Spike Usage

On occasion I present to various groups, and for those I often have examples or slides posted on my website for folks to download to accent my talk. I've spoken in front of groups with almost 150 attendees, so I want to make sure that if 150 people all go to my site at once and poke around, it won't bring the user experience to a grinding halt. That wouldn't be very good...

Malicious Usage

There was one time that an attack was able to take down my site for a couple minutes by throwing a few hundred bad requests at it and starving MySQL out of RAM. The vulnerability was fixable, but it highlighted the need to be able to withstand a script-kiddie with a few drone machines and nothing better to do. This site has seen a few more ambitious attempts throwing up to 100 requests per second for a short period of time.

JMeter Tests

Having the usage patterns defined that the server needs to be able to handle, I could now setup two sets JMeter tests. I decided to pretty much ignore normal usage because the other two scenarios vastly surpass normal usage.

Unfortunately, I don't have space in this post to show how I setup the JMeter tests.

Test 1: Spike Usage, Popular Pages

For the first test I cover the spike usage scenario. I have three groups of users (thread groups) setup to land on our three most popular posts and then navigate to the home page before leaving.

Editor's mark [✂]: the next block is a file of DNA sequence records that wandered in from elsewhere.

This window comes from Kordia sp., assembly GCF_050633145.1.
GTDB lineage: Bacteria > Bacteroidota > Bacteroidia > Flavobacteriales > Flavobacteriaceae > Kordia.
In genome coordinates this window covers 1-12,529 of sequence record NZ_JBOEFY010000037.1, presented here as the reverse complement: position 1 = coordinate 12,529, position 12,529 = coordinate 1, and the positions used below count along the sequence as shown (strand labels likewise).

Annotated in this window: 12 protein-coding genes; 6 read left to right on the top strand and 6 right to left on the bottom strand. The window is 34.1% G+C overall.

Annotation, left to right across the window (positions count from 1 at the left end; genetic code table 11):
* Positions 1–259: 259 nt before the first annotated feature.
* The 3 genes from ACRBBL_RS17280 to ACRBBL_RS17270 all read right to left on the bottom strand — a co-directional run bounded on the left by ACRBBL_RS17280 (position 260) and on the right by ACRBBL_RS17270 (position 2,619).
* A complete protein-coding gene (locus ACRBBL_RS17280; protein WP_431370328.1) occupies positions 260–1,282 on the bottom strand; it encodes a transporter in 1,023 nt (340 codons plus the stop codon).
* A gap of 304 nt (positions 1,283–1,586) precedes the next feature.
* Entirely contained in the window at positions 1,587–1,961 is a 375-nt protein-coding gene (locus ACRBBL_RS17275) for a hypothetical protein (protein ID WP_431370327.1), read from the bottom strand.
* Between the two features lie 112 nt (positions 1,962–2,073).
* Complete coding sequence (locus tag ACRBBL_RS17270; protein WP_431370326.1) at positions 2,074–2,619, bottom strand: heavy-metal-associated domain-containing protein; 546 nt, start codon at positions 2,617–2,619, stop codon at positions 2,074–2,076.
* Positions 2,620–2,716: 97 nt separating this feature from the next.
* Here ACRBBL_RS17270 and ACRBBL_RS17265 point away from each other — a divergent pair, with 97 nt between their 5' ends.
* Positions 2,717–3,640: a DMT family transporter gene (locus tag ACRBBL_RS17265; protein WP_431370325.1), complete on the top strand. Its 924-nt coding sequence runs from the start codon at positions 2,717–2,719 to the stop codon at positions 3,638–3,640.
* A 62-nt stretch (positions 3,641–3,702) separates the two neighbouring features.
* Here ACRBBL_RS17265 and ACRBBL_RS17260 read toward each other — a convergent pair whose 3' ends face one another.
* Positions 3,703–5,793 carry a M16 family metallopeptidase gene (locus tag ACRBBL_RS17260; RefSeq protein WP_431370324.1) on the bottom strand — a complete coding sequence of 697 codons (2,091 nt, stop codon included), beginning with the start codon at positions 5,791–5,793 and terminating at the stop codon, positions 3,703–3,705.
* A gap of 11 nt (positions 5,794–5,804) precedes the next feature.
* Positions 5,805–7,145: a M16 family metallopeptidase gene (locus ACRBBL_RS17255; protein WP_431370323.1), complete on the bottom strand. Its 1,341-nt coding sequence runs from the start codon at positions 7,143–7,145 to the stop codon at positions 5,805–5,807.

I added a random Gaussian time between each request and the end result is the site serves just over 16 requests per second for as long as I want. I set this test to run forever and manually stop the test run after roughly 15 minutes to see how it holds up to a slightly extended load.

Test 2: Malicious Usage

This test attempts to see how a server handles an overwhelming amount of traffic. I set 100 users to attack the server as quickly as possible requesting a total of 20,000 pages. The goal here is to see if the server can be easily overwhelmed.

All JMeter tests are being ran from a single local node which is likely limiting the total number of requests per second.

Test Run 1: Spike Usage

My initial testing was to ensure the that Flask application handles itself well under load. This test was ran before I made the switch to using uWSGI, so New Relic's APM monitoring wasn't available for this test, but I did have the monitoring daemon installed on the server.

I ran the Popular Pages Spike Usage tests in JMeter. It simulates 119 users requesting 2-3 pages per user, on an infinite loop. In 15 minutes JMeter threw 14,624 total requests at the site with a median response time of 7 ms and an average response time of 11 ms.